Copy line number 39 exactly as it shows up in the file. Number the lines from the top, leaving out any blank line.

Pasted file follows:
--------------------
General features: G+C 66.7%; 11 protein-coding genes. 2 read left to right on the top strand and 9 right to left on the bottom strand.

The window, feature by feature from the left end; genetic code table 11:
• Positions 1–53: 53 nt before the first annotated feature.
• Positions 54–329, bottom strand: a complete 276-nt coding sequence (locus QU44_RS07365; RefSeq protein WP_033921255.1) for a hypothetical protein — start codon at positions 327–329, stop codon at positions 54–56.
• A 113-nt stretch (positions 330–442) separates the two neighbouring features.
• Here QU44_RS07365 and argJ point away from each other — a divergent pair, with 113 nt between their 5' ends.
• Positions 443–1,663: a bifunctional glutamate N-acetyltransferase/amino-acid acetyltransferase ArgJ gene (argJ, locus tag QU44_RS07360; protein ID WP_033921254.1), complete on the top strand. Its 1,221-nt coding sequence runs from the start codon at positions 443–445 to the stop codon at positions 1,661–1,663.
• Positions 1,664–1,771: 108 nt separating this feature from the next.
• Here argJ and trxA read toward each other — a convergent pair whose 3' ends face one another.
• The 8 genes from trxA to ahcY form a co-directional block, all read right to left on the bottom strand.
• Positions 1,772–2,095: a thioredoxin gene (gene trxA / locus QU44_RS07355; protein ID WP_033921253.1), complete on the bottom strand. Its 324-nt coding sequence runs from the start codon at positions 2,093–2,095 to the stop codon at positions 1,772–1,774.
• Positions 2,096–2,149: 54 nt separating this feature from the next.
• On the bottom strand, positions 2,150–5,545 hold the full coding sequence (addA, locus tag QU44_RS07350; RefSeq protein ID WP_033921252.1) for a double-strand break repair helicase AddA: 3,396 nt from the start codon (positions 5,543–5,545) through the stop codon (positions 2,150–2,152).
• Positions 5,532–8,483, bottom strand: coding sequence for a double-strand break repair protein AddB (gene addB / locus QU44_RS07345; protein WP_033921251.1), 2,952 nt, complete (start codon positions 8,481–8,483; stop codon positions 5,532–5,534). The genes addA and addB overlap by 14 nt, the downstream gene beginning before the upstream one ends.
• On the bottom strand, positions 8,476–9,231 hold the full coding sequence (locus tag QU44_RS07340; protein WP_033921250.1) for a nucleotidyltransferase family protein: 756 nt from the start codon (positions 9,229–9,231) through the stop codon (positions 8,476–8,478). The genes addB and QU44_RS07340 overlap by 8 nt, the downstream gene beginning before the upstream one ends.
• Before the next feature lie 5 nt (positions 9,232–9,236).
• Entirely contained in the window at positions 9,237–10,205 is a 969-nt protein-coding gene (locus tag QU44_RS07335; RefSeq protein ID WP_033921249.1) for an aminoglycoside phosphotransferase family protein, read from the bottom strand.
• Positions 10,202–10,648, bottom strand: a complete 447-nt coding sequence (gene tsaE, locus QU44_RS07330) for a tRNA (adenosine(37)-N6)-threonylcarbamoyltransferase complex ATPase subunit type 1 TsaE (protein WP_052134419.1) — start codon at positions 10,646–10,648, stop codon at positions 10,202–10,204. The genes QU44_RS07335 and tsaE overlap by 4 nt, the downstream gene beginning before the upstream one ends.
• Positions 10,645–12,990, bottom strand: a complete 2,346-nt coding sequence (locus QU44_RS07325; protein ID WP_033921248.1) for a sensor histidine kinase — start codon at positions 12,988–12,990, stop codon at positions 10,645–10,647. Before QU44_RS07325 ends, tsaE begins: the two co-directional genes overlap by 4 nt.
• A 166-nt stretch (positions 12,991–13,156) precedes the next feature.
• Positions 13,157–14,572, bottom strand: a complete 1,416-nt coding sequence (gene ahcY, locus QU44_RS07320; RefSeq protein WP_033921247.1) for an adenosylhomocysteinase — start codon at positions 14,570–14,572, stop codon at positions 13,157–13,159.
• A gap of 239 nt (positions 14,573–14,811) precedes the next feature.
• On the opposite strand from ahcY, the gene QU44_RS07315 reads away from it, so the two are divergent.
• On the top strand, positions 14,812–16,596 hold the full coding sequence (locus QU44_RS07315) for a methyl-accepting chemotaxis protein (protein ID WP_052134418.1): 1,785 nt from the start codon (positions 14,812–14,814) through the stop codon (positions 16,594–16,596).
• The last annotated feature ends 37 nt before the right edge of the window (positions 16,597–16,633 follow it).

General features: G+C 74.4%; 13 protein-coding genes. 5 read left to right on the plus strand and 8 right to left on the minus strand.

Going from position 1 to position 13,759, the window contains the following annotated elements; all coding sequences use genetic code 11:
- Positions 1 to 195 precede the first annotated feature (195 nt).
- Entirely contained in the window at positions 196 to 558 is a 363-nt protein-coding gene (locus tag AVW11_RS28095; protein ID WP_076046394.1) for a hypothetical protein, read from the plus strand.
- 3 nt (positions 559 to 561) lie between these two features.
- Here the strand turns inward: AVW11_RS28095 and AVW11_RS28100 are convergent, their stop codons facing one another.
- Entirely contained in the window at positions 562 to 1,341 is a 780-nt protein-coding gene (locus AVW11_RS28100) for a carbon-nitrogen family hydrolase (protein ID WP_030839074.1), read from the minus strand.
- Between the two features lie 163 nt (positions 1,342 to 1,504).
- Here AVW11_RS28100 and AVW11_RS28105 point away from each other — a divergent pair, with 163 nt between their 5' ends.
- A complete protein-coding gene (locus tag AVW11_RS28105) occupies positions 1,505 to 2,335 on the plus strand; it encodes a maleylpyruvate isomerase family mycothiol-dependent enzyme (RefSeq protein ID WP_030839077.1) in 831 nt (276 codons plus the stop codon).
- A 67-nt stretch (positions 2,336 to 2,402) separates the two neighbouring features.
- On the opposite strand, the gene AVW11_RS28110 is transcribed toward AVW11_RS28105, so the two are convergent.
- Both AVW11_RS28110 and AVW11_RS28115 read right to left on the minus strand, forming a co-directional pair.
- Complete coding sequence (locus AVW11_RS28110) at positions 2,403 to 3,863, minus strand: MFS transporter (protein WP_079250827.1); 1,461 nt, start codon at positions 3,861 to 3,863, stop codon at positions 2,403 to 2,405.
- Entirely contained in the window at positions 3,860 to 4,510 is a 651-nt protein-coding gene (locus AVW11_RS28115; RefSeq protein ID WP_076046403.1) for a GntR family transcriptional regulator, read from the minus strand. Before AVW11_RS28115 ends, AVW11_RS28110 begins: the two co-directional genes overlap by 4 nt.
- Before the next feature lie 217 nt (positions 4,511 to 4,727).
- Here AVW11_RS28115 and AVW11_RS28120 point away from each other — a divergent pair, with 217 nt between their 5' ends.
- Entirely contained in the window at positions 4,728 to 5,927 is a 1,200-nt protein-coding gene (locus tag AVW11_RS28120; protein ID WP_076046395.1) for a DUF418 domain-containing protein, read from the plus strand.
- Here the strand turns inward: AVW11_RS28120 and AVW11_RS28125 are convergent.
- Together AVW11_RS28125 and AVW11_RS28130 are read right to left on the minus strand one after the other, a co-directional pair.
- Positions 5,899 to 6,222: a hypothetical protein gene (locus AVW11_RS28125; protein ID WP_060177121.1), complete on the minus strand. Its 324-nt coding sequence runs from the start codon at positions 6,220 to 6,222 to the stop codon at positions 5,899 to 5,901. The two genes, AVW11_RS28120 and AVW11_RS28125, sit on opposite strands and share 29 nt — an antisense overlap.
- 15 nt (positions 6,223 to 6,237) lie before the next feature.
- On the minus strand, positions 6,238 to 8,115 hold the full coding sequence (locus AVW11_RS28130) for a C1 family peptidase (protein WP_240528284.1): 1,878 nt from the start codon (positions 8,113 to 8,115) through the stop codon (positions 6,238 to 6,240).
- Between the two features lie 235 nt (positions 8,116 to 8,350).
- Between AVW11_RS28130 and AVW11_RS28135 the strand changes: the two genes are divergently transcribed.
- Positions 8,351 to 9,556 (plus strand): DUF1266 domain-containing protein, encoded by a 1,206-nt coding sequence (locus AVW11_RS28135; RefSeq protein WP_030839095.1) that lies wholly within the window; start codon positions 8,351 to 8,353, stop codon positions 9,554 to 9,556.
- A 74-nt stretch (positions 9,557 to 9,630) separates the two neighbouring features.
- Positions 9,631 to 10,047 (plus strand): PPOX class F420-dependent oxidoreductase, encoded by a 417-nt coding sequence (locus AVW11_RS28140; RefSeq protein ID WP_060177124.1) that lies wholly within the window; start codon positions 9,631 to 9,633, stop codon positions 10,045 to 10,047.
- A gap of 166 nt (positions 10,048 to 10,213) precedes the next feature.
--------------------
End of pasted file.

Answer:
- Complete coding sequence (locus AVW11_RS28110) at positions 2,403 to 3,863, minus strand: MFS transporter (protein WP_079250827.1); 1,461 nt, start codon at positions 3,861 to 3,863, stop codon at positions 2,403 to 2,405.